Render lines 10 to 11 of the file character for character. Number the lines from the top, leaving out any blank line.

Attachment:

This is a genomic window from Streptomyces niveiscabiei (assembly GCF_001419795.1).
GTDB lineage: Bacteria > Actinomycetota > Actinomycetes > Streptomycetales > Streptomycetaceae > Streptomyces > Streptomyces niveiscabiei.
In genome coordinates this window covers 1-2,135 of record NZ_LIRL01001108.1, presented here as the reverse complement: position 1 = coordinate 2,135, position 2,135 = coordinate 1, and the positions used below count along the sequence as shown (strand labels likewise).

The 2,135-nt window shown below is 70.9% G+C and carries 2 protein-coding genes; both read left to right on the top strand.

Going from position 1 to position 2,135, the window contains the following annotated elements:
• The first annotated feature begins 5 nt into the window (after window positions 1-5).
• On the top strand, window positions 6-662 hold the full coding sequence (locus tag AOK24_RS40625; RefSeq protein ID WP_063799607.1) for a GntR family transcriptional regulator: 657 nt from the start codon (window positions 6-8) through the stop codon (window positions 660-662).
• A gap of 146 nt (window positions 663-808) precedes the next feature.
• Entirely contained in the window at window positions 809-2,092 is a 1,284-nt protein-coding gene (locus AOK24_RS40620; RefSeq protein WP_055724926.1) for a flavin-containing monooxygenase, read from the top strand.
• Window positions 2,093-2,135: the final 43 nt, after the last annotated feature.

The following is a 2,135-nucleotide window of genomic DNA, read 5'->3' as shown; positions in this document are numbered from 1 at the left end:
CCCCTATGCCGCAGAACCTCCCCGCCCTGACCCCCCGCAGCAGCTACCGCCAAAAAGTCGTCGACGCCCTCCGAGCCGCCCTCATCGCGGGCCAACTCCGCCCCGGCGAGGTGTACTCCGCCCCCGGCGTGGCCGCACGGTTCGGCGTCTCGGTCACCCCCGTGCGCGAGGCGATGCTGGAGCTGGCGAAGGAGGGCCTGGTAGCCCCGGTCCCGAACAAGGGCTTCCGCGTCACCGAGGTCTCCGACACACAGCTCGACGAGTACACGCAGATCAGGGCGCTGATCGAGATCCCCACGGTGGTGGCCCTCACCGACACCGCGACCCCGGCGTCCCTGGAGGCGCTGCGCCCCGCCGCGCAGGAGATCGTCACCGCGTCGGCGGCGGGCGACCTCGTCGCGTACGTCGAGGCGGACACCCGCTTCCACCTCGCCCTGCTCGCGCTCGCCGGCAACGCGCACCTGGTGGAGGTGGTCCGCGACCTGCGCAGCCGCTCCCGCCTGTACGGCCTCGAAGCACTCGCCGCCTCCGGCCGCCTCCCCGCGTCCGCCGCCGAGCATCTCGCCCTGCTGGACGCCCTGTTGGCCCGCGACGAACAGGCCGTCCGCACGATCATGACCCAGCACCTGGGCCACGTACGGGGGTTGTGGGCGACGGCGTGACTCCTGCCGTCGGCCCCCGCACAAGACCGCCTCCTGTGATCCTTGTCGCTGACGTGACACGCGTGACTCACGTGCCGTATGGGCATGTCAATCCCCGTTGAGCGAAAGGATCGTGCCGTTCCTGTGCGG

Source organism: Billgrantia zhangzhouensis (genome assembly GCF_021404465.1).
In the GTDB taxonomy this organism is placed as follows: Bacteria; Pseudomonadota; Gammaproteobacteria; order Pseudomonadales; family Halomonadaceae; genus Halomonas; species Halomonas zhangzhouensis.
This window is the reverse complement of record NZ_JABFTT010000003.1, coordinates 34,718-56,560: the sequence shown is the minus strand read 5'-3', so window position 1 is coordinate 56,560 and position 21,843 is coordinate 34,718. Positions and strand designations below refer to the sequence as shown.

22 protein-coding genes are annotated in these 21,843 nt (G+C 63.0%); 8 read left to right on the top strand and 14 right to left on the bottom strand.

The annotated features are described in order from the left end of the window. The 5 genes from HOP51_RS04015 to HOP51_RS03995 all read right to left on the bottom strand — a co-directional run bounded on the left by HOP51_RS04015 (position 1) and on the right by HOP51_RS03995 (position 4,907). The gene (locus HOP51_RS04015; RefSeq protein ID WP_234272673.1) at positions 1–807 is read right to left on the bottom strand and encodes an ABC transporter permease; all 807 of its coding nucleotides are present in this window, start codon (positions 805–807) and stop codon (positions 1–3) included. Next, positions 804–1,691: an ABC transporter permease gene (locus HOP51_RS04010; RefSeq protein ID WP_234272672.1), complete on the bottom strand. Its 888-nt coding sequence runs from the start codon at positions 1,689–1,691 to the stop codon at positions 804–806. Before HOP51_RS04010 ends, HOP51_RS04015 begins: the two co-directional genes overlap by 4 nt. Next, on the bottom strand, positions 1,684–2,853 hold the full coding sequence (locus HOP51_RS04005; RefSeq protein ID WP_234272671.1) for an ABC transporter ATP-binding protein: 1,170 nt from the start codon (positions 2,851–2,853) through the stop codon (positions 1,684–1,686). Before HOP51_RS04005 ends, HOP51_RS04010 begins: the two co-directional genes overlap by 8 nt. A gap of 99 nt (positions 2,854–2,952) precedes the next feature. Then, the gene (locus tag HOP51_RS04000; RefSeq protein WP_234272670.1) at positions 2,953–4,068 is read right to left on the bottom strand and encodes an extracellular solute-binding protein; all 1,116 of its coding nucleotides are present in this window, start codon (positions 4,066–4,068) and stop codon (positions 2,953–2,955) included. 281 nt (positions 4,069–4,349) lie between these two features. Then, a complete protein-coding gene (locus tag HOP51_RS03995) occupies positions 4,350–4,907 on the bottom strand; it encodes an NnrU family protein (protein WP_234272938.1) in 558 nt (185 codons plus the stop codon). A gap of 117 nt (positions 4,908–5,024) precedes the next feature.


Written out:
• Window positions 2,093-2,135: the final 43 nt, after the last annotated feature.

The following is a 2,135-nucleotide window of genomic DNA, read 5'->3' as shown; positions in this document are numbered from 1 at the left end: